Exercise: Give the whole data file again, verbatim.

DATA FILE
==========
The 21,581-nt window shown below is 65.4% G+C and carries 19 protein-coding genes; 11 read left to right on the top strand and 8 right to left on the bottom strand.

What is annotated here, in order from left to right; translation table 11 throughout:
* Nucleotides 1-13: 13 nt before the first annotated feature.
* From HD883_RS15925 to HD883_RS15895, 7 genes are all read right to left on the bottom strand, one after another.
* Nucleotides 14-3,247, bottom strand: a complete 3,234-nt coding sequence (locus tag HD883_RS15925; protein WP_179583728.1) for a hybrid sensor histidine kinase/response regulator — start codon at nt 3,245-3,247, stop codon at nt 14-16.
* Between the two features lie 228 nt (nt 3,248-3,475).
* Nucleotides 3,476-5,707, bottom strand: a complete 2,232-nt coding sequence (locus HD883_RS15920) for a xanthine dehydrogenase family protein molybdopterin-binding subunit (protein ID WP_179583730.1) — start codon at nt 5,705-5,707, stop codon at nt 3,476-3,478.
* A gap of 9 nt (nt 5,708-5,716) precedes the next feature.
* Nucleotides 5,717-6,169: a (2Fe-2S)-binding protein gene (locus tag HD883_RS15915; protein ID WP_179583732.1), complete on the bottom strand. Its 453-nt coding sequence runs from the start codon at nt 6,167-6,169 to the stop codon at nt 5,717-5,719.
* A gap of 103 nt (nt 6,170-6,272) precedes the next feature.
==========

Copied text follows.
The 21,581-nt window shown below is 65.4% G+C and carries 19 protein-coding genes; 11 read left to right on the top strand and 8 right to left on the bottom strand.

What is annotated here, in order from left to right; translation table 11 throughout:
* Nucleotides 1-13: 13 nt before the first annotated feature.
* From HD883_RS15925 to HD883_RS15895, 7 genes are all read right to left on the bottom strand, one after another.
* Nucleotides 14-3,247, bottom strand: a complete 3,234-nt coding sequence (locus tag HD883_RS15925; protein WP_179583728.1) for a hybrid sensor histidine kinase/response regulator — start codon at nt 3,245-3,247, stop codon at nt 14-16.
* Between the two features lie 228 nt (nt 3,248-3,475).
* Nucleotides 3,476-5,707, bottom strand: a complete 2,232-nt coding sequence (locus HD883_RS15920) for a xanthine dehydrogenase family protein molybdopterin-binding subunit (protein ID WP_179583730.1) — start codon at nt 5,705-5,707, stop codon at nt 3,476-3,478.
* A gap of 9 nt (nt 5,708-5,716) precedes the next feature.
* Nucleotides 5,717-6,169: a (2Fe-2S)-binding protein gene (locus tag HD883_RS15915; protein ID WP_179583732.1), complete on the bottom strand. Its 453-nt coding sequence runs from the start codon at nt 6,167-6,169 to the stop codon at nt 5,717-5,719.
* A gap of 103 nt (nt 6,170-6,272) precedes the next feature.